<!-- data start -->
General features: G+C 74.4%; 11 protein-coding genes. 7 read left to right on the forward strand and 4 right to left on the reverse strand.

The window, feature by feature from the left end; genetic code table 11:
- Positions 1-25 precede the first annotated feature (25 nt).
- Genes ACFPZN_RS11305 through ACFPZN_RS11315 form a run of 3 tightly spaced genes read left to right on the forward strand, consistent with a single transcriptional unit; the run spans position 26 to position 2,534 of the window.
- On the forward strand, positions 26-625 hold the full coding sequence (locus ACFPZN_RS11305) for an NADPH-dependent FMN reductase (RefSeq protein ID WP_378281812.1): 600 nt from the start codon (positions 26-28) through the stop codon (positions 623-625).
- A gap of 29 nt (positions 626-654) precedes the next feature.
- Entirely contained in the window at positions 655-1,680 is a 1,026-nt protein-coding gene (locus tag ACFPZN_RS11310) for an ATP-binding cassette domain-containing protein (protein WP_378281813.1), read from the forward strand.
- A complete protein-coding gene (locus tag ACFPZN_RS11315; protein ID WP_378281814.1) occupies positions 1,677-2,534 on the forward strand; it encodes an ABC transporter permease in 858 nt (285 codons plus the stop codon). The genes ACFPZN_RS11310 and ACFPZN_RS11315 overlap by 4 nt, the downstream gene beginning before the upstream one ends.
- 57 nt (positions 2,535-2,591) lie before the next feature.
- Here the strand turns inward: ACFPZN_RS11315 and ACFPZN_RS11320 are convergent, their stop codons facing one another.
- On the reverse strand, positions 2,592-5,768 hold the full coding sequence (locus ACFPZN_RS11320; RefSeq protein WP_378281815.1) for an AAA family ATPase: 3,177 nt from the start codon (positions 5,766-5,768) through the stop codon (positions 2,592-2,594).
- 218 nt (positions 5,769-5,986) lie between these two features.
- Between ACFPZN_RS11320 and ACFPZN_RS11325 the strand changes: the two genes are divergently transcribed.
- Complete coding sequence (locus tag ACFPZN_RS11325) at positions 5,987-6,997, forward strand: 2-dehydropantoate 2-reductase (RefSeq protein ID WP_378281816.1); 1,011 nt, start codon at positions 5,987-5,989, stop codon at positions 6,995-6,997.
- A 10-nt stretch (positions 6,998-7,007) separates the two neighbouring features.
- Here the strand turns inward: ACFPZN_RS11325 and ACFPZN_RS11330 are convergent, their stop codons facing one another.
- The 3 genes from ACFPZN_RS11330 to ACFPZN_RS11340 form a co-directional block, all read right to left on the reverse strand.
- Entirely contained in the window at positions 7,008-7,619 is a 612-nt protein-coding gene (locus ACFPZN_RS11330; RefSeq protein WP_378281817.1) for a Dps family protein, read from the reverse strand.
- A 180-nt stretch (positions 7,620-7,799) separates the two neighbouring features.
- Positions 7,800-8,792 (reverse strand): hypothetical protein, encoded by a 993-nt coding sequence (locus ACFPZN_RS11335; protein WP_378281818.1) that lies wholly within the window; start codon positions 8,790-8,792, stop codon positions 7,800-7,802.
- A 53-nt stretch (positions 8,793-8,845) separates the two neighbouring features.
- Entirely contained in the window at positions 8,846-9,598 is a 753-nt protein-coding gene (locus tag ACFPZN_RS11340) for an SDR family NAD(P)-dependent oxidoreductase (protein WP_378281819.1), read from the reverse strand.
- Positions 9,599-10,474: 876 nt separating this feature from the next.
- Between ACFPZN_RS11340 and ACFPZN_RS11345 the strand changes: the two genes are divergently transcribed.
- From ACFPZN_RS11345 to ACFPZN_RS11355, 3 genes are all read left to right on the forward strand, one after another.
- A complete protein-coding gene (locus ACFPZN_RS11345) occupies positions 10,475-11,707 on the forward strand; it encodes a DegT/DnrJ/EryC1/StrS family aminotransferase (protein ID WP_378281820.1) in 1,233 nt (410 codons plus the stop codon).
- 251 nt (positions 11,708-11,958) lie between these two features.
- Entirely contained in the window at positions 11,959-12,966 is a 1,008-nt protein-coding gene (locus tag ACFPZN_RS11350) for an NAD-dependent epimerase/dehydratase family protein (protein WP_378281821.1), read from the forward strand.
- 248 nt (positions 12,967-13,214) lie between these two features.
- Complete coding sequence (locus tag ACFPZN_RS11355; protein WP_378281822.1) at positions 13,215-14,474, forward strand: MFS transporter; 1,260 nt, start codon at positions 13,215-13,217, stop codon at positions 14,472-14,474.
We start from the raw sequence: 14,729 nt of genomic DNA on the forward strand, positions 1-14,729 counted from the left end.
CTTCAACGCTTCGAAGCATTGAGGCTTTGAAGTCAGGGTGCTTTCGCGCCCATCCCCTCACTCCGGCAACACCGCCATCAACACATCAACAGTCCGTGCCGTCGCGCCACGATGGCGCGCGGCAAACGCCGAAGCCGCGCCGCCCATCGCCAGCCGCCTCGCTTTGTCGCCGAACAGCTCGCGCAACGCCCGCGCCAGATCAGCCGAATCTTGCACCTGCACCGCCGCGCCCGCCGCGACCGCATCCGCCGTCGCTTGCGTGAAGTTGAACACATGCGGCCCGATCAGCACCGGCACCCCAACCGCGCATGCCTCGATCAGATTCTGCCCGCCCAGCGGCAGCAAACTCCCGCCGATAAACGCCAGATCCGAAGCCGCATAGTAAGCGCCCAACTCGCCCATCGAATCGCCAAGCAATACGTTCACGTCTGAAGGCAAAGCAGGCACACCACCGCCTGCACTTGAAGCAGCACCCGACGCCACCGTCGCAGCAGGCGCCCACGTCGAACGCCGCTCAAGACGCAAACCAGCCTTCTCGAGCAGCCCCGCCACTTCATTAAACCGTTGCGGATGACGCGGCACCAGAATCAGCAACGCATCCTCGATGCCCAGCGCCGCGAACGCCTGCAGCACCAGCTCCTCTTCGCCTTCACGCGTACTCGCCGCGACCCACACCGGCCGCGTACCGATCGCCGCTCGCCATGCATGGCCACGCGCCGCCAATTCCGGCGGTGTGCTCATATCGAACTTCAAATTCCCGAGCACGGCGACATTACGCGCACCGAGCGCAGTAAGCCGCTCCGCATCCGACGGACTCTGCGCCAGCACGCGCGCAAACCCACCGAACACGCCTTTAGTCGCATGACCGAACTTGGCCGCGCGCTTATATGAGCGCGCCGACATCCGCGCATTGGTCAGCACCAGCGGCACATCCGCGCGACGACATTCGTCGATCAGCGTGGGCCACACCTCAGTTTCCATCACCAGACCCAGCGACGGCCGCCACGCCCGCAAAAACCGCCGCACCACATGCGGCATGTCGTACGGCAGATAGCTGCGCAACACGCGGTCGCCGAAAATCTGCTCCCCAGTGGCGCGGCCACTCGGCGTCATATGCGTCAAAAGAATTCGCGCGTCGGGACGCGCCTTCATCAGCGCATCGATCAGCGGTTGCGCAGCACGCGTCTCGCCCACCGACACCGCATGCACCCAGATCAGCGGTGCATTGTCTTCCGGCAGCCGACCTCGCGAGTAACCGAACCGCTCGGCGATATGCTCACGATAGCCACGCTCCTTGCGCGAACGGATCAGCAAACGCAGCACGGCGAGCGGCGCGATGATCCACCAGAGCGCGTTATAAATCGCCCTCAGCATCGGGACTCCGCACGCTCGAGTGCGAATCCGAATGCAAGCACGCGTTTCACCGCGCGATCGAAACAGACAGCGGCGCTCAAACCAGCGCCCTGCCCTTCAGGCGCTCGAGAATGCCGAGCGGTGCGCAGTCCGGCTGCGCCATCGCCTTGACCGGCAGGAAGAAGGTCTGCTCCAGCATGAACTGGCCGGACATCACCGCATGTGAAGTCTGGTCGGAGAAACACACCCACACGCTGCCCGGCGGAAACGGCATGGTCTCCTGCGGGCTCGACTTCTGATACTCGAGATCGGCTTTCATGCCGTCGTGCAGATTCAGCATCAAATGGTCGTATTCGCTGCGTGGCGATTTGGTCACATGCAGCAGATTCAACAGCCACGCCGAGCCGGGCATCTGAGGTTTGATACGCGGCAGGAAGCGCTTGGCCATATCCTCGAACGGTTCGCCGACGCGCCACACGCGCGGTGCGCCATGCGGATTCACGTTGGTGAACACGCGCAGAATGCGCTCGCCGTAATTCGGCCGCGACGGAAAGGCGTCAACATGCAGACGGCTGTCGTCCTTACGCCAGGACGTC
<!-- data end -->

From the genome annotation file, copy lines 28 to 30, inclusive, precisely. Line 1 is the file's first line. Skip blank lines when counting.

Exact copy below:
- Entirely contained in the window at positions 11,959-12,966 is a 1,008-nt protein-coding gene (locus tag ACFPZN_RS11350) for an NAD-dependent epimerase/dehydratase family protein (protein WP_378281821.1), read from the forward strand.
- 248 nt (positions 12,967-13,214) lie between these two features.
- Complete coding sequence (locus tag ACFPZN_RS11355; protein WP_378281822.1) at positions 13,215-14,474, forward strand: MFS transporter; 1,260 nt, start codon at positions 13,215-13,217, stop codon at positions 14,472-14,474.